Manavika knew that they had to get their supply right before they could interest any buyers. “From day one, our focus has been on scouting for sellers from all across India, be it by stalking Facebook pages, attending all kinds of flea-markets and exhibitions in the city, or exploring our personal network. Despite having no product to show, we convinced over 100 vendors to join our marketplace before the beta launch, she recounts.
The main issue, they realised, was not their skepticism with e-commerce, but the lack of platforms catering to the needs of a small retailer. Features such as being able to answer buyer queries via an inbuilt messaging system eased the transition for them.
Their pleasing website interface also went a long way in establishing their credibility and nimbleness. Manavika claims that they have had vendors join them because of how good they felt the website looked. “So, a heady mix of amazing frontend development coupled with built-in flexibility and our customer service has helped us get Handtribe to where it is today,” she says.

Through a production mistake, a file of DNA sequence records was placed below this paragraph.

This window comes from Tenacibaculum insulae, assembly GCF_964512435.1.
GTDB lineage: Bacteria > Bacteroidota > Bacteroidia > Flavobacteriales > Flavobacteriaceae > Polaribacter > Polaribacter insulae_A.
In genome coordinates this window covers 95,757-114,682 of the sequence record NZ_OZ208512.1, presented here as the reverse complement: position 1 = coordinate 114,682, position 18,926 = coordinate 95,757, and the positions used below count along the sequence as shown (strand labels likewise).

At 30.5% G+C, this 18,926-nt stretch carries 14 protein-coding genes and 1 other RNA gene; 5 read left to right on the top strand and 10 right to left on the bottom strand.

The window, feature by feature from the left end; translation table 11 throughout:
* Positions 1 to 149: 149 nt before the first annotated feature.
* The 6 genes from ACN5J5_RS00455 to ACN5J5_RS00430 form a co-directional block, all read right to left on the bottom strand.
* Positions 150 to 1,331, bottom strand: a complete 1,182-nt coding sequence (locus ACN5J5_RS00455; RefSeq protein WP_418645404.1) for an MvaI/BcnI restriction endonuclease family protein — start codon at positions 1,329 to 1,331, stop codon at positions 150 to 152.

Despite the negative impact of demonetisation, Handtribe managed to clock over 100 percent growth in revenues last December, with close to 240 vendors, the average number of users currently at 1,000 per day and a catalogue of over 20,000 products on the website. “We have no specific growth hacks to speak of, but I do think that it’s the uniqueness of our catalogue that has helped us achieve these things so far, even earning us the Best Debutante eRetailer of the Year Award at the Star Retailer Awards 2016,” says Manavika.